Teacher by Day, Star Coach by Night 

Spotlight on Mr. Cutter


Erielle Amboy

The Ultimate Frisbee coach and English teacher at Abington High School

Erielle Amboy, Staff Writer

Mr. Cutter is a new Ultimate Frisbee coach at Abington High School. He stepped in as the new coach when Mr. Scott stepped down after 13 years as the coach. Mr. Cutter also came on as a teacher in the English department when Mrs. Louko became the Assistant Principal.

Ultimate Frisbee is Mr. Cutter’s first coaching experience, and his first experience with Ultimate Frisbee was during the first practice at AHS.

He says that he “has always wanted to coach.” Mr. Cutter loves sports and “appreciates the cooperative strategy that goes into it.” He really wanted to be a part of that. Furthermore, he appreciates how “smart” people must be playing a game, especially Ultimate Frisbee.  

When asked if he plays sports, Mr. Cutter said that, “I’ve always been an athlete. I love hiking. I play tennis all the time.” He played tennis at Whitman-Hanson High School and has been playing it recreationally since then. He also goes to the gym “regularly. I love being active. It keeps you healthy.”

People are more likely to do stuff for you if you are nice to them.

— Mr. Cutter

Currently, the Ultimate Frisbee team is seven and zero. The captains are all returning varsity players: juniors Jason Kinniburgh and Mohammad Zaidan, and sophomore Bobby Molloy.

When Mr. Cutter was asked about the outcome of the season he said he “believes the team has the potential to get into the championship and win the SSL tournament. As long as the players keep up the good work they will go far.” He also believes they are going to have a fun season.

He is very happy with their progress so far.  “Ultimately, it’s not about winning.” He just hopes to keep having fun, keep playing games, and keep succeeding.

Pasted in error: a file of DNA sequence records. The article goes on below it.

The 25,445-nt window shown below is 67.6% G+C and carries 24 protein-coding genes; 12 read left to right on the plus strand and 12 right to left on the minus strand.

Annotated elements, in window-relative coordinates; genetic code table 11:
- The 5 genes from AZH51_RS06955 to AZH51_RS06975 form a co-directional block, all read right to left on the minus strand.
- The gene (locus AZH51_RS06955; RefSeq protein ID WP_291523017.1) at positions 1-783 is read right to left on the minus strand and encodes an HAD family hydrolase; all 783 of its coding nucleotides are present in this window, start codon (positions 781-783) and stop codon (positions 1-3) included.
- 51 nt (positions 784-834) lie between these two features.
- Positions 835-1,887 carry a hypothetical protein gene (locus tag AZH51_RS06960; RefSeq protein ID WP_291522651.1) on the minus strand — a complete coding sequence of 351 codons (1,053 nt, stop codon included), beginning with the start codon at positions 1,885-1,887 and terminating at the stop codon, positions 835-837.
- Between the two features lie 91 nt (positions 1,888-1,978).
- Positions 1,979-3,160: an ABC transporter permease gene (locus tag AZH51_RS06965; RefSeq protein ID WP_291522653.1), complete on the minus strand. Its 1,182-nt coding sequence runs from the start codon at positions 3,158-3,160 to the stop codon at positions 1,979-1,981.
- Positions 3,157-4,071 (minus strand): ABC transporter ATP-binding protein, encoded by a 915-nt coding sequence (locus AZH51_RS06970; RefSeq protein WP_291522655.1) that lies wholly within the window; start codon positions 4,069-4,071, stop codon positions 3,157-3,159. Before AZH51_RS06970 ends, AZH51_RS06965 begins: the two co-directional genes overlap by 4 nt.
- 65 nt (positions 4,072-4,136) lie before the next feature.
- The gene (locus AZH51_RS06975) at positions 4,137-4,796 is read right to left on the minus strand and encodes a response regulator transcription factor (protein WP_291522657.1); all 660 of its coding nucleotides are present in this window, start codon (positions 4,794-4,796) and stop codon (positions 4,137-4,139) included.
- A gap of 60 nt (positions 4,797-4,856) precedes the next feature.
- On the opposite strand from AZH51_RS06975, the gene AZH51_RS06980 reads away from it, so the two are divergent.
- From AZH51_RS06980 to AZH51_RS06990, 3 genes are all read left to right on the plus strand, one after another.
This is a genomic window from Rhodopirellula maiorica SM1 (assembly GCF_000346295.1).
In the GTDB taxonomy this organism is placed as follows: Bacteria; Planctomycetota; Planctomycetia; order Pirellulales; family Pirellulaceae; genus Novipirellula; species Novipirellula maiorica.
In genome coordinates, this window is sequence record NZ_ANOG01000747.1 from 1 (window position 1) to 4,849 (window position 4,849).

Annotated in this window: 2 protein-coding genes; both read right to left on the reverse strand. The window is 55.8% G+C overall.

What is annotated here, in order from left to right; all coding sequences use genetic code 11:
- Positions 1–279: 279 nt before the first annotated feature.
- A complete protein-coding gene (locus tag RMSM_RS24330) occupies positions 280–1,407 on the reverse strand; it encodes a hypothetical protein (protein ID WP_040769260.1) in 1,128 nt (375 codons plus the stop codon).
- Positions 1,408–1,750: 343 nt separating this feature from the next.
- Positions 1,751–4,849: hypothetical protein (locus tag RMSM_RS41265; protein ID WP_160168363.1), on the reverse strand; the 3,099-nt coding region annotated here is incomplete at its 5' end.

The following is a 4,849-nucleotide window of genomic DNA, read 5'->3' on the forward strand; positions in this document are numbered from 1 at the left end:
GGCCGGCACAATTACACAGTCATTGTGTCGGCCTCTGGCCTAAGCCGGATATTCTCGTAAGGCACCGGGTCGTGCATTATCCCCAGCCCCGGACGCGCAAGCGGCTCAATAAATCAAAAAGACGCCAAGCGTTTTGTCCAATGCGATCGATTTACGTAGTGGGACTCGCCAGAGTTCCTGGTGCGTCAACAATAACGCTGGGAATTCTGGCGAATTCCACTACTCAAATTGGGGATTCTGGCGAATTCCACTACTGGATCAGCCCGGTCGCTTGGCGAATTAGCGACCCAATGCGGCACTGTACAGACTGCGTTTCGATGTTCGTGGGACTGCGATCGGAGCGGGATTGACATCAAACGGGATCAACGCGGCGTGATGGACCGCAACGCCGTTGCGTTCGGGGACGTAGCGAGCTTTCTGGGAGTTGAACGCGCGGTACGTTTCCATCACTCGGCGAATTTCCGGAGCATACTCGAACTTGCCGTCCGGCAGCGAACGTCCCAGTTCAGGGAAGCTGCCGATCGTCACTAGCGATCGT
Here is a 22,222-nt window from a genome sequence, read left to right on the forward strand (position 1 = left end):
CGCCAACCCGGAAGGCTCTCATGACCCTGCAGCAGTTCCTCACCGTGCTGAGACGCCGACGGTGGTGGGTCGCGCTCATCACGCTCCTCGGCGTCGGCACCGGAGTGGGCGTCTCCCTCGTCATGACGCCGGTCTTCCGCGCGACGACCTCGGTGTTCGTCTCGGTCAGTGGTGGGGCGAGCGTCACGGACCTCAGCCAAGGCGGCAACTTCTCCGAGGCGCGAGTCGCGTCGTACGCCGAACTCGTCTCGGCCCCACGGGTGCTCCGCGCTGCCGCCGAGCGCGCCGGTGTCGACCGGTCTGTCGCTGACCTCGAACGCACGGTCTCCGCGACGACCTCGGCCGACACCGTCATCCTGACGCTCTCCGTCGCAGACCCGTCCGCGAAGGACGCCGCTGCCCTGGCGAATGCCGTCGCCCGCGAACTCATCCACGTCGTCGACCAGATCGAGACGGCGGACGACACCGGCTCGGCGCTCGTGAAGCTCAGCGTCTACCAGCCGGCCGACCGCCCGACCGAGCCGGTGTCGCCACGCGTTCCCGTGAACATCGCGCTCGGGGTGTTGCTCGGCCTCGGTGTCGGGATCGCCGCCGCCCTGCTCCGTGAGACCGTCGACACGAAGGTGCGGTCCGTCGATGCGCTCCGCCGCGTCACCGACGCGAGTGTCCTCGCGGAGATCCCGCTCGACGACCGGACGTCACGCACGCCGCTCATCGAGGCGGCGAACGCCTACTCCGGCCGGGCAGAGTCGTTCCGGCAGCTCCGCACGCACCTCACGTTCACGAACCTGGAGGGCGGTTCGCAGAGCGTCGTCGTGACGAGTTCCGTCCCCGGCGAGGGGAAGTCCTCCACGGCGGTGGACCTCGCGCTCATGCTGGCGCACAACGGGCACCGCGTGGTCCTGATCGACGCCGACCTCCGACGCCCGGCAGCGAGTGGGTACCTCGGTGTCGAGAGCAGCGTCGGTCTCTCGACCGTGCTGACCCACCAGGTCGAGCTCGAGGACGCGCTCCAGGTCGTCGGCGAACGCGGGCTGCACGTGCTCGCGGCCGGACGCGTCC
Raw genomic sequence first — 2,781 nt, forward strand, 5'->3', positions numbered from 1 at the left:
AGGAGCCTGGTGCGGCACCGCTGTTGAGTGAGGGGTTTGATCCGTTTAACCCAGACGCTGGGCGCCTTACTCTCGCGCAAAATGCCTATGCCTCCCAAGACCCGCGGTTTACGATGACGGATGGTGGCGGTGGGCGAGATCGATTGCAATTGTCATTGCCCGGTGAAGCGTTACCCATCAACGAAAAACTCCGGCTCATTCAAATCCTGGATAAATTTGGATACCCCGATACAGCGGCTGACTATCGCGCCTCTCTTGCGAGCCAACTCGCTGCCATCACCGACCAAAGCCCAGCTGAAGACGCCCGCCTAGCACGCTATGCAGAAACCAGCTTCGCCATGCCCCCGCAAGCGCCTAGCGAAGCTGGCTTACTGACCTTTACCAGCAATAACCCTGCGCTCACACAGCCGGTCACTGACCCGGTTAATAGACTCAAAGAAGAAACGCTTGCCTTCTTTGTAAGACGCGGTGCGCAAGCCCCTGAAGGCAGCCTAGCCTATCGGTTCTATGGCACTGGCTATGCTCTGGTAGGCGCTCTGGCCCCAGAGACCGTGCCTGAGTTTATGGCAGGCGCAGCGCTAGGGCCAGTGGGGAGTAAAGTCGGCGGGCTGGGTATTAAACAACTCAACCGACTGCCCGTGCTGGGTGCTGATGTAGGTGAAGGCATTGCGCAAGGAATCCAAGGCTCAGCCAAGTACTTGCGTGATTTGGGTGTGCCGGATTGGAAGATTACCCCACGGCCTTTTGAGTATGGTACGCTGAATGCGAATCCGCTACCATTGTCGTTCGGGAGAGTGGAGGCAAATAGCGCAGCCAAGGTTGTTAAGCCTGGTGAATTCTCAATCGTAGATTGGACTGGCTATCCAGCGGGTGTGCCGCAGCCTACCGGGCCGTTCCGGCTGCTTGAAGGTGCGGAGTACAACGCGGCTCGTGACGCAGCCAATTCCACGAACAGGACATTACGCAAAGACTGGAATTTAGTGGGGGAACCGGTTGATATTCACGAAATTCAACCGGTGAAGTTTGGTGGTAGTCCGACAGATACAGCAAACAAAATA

Mr. Cutter’s overall goal for the team is to make sure everyone feels some sort of personal sense of accomplishment, regardless of how they do. He also hopes that “they will stick with it for the rest of their lives.”   

His ideal player is someone who has a mature attitude and who can roll with punches “because most of the time a lot of bad things happen.” He believes that if somebody is the type of person that lets the bad stuff get to them, then they are not going to be a successful player. “If you let something get to you, you start to freak out or you start to get frustrated and that skill is going to go out the window; whereas, somebody who is not necessarily skilled, if they can keep a cool head and play smart and not get frustrated with the little things they can’t control, [is] a more valuable player” said Mr. Cutter.   

A typical Ultimate Frisbee practice is that they meet outside, warm up, do a few laps, some static stretching, and some drills, focusing on things they need to work on in the game. Then they play a fun game or two and call it a day.

Mr. Cutter pushes his players to do their best, but he’s not extremely tough on them. “I’m not the type of guy who would be screaming at them, making them do 800 push-ups for no reason. I think there is value in not being that person and so far it’s worked. People are more likely to do stuff for you if you are nice to them. It has always been my kind of philosophy.”


His experience as a new coach “feels awesome, a lot of fun. I’m not used to attention. So like being tweeted about. Random people I haven’t met walk past me in the hall and say congrats on the win. It’s weird, but it’s cool. I like it.” 

For those interested in doing a sport, Mr. Cutter suggests “obviously do whatever you think would make you happiest, but also Ultimate Frisbee is a lot of fun.” He adds that “it’s a good group of kids.”